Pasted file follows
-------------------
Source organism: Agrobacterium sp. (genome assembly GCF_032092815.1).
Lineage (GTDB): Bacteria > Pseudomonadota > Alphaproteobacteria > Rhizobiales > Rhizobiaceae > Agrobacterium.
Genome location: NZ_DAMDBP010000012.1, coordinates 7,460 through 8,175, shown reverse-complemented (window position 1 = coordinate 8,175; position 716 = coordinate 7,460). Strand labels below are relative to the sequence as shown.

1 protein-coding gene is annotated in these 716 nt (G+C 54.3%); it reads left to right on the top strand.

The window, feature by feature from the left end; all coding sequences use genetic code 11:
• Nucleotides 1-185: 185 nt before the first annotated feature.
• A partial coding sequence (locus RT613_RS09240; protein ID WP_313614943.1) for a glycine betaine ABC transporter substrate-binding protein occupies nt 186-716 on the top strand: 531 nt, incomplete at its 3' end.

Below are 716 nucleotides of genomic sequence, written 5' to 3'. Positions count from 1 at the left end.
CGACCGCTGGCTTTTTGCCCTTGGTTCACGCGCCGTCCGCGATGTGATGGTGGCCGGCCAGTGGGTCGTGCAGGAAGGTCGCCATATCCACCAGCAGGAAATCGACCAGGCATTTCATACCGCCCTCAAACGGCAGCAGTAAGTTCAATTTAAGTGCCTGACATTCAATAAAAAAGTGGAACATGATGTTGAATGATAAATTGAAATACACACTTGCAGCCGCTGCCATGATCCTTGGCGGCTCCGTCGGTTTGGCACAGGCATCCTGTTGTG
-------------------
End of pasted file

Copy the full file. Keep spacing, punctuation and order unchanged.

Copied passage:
Source organism: Agrobacterium sp. (genome assembly GCF_032092815.1).
Lineage (GTDB): Bacteria > Pseudomonadota > Alphaproteobacteria > Rhizobiales > Rhizobiaceae > Agrobacterium.
Genome location: NZ_DAMDBP010000012.1, coordinates 7,460 through 8,175, shown reverse-complemented (window position 1 = coordinate 8,175; position 716 = coordinate 7,460). Strand labels below are relative to the sequence as shown.

1 protein-coding gene is annotated in these 716 nt (G+C 54.3%); it reads left to right on the top strand.

The window, feature by feature from the left end; all coding sequences use genetic code 11:
• Nucleotides 1-185: 185 nt before the first annotated feature.
• A partial coding sequence (locus RT613_RS09240; protein ID WP_313614943.1) for a glycine betaine ABC transporter substrate-binding protein occupies nt 186-716 on the top strand: 531 nt, incomplete at its 3' end.

Below are 716 nucleotides of genomic sequence, written 5' to 3'. Positions count from 1 at the left end.
CGACCGCTGGCTTTTTGCCCTTGGTTCACGCGCCGTCCGCGATGTGATGGTGGCCGGCCAGTGGGTCGTGCAGGAAGGTCGCCATATCCACCAGCAGGAAATCGACCAGGCATTTCATACCGCCCTCAAACGGCAGCAGTAAGTTCAATTTAAGTGCCTGACATTCAATAAAAAAGTGGAACATGATGTTGAATGATAAATTGAAATACACACTTGCAGCCGCTGCCATGATCCTTGGCGGCTCCGTCGGTTTGGCACAGGCATCCTGTTGTG